120,000 riders

60,000 horsemen

60,000 charioteers

120,000 heavy armed soldiers

120,000 archers

120,000 slingers

180,000 stonethrowers

180,000 javelin men

240,000 sailors for ships

------------------------------

1,200,000 men in total, which, when levied on 6,000,000 leaves 4,800,000.

Together with these are

120,000 horses for cavalry

120,000 horses for 10,000 chariots

------------------------------------------

240,000 horses in total.

Modern data gives the Eccentricity of Mercury’s orbit as 0.206; the figure 0.2 is found in the number of men to square stadia, and

in the number of horses to men. The ratio of men to horses is 5 : 1, so that a value of 1.2 could be applied to men mounted on

horses, which would increase the value total man power levy by 36,000 to 1,236,000, in a manner similar to that in the story of the

‘Pigs of Angus’. The 0.206th part of 6,000,000 square stadia also equals 1,236,000. When this is taken from 6,000,000 we are left

with 4,764,000. And when the area of Plato’s oblong of 4,712,389 is increased for Mercury’s orbital ratio of 1.5108 rather than 1.5,

we get 4,768,938, a discrepancy of about 5,000 square stadia in about 5,000,000.

Plato further provides details for a canal and harbour system. The city’s harbour was constructed of a series of concentric circles,

alternatively of land and water. The outer harbour was reached by a straight canal which was 50 stadia long and half a stadia wide.

This first harbour was a ring of water 3 stadia wide, and a bridge over the channel connected the outer land mass to the next inner

land mass which was an island 3 stadia wide and concentric with the outer harbour.

An observer standing on the deck of a ship midway between the two first land masses and looking towards the outer entrance of the

long canal 51.5 stadia away could see the moon at its apparent maximum angle exactly framed between the two sides of the outer

entrance (0.5 stadia wide/51.5 stadia long = 0 degs 33 mins 22.5 secs). As his ship moves to the point where the canal cuts through

the next inner land zone 53 stadia from the sea, the angle subtended by the outer entrance becomes almost equal to that of the

maximum angular diameter of the sun; a half over 53 is the same as 1 over 106 which is the number of the missing line Columbanus’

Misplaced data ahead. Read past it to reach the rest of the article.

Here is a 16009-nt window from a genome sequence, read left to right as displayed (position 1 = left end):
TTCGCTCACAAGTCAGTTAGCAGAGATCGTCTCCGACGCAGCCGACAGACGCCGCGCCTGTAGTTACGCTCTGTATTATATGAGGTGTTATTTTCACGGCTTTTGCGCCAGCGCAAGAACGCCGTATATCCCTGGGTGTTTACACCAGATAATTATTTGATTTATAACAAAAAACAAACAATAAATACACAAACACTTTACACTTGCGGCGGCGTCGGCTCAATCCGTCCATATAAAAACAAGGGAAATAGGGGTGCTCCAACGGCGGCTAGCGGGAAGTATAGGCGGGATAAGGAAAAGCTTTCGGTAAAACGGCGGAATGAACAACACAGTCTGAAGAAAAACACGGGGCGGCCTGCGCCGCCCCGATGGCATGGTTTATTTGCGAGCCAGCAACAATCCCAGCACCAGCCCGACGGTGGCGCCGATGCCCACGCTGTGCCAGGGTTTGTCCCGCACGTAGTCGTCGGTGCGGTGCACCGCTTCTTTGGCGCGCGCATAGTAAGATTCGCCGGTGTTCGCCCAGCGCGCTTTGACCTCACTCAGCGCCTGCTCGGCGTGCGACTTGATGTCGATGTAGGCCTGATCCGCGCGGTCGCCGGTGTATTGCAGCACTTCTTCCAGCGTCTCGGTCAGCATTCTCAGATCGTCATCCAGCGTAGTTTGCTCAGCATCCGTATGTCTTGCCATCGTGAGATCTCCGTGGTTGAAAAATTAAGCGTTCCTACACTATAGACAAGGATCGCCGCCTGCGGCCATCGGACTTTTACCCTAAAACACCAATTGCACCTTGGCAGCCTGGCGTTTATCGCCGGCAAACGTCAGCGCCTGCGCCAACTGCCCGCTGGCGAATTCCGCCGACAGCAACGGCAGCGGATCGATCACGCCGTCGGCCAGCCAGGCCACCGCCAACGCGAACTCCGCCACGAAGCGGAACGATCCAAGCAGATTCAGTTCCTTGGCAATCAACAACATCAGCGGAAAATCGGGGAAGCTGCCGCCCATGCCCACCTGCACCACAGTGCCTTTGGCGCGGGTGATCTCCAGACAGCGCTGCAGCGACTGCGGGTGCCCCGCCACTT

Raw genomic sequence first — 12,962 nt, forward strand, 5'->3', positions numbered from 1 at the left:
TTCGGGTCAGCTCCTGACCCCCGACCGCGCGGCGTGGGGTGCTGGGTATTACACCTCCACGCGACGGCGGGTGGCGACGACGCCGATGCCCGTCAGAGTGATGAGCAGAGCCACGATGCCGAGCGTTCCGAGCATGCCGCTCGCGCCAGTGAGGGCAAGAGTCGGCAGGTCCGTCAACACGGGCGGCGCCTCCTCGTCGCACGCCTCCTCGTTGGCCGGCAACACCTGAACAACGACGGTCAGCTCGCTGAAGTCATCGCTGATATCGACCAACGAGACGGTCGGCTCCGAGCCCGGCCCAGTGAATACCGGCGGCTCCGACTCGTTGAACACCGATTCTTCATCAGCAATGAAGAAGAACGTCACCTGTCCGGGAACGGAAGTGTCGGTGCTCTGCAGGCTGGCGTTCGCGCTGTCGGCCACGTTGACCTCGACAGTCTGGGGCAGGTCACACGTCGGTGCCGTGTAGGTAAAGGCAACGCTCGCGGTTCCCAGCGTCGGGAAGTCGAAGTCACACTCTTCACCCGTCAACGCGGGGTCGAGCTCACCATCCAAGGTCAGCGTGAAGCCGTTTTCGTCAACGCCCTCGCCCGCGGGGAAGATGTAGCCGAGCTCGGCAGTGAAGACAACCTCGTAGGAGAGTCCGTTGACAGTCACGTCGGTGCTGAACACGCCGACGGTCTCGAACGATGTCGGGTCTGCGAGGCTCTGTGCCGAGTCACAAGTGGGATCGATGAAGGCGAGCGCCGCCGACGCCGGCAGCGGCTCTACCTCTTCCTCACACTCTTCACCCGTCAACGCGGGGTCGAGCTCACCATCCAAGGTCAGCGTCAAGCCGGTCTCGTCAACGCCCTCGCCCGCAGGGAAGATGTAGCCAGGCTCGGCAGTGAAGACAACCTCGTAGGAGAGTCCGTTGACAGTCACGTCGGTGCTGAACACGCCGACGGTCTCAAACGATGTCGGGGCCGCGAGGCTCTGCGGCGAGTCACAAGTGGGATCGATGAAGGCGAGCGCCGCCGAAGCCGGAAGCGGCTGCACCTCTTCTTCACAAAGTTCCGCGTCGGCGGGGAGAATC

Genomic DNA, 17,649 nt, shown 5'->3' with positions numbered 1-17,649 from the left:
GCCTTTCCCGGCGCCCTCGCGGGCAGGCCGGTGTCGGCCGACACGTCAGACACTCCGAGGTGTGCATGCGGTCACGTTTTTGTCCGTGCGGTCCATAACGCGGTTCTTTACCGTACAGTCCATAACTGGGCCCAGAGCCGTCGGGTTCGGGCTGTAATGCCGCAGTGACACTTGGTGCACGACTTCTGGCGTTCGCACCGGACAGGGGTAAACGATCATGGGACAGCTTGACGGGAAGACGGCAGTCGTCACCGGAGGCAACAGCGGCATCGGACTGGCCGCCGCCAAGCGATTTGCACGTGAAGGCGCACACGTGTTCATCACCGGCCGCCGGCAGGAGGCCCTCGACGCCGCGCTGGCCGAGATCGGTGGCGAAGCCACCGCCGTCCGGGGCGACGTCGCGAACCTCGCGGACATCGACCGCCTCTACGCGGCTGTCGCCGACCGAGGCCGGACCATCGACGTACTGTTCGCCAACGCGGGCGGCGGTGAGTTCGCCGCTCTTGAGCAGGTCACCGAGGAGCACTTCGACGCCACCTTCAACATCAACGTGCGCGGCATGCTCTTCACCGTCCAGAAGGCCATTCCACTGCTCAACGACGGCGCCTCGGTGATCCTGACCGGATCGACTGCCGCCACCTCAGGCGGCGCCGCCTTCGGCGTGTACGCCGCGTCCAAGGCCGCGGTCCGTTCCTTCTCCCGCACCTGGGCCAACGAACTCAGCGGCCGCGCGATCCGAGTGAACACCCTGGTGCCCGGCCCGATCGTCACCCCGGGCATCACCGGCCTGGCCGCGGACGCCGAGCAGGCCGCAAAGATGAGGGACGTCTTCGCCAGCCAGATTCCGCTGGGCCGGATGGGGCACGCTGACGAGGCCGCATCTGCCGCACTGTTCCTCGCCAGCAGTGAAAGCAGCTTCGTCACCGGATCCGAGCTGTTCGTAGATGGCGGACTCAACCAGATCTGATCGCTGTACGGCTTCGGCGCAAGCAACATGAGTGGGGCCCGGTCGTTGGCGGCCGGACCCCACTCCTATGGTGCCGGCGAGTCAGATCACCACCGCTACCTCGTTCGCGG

poem ‘Carmen de Mundi
Transitu’. At 54.5 stadia, half way through the first inner land zone, the angle equals the minimum diameter

of the sun. At 58.5 stadia, bringing him onto the innermost land zone, the angle becomes the minimum diameter for the moon

(0.4897 degrees).

Framing the discs of the Sun and Moon in this way suggests an imaginary model of an astronomical observation device which has

within it exactly the same proportions as those described in the Midhir and Etain model and the passages at Newgrange and Knowth.

By Plato’s time, however, Hipparchus had already invented a handheld version called the four cubit rod dioptra which Ptolomey

describes in ‘The Almagest’, and Pappus in his commentary on same (see description and diagram ‘Ptolomey, Copernicus, Kepler’,

translation
Cambridge
University, Encyclopaedia Britanica 1952, page 171).

With this handheld version however, Ptolomey was forced to admit,

we find the sun’s diameter everywhere contained by very

nearly the same angle with no variation worthy of mention

resulting from its distances.

As we have seen, Plato already had these angles centuries earlier.He did not bother to provide the details for the rest of the nine planets

of the solar system known to him - what he had provided was sufficient evidence to overturn Timaeus’ Pythagorean arrogance.

As he points out,

Such was the military order of the royal city - the order of the

other nine governments varied, and it would be wearisome to

recount their several differences.

Dictatorial theorists it seems, prevented Plato from providing an open version of the universe which contradicted that of the

Pythagoreans.
Columbanus found himself in a similar situation with Rome a thousand years later, as did Galileo after him.

Isaac Newton was far more diplomatic - he learned to keep his discoveries under his chest until appropriate circumstances

presented themselves.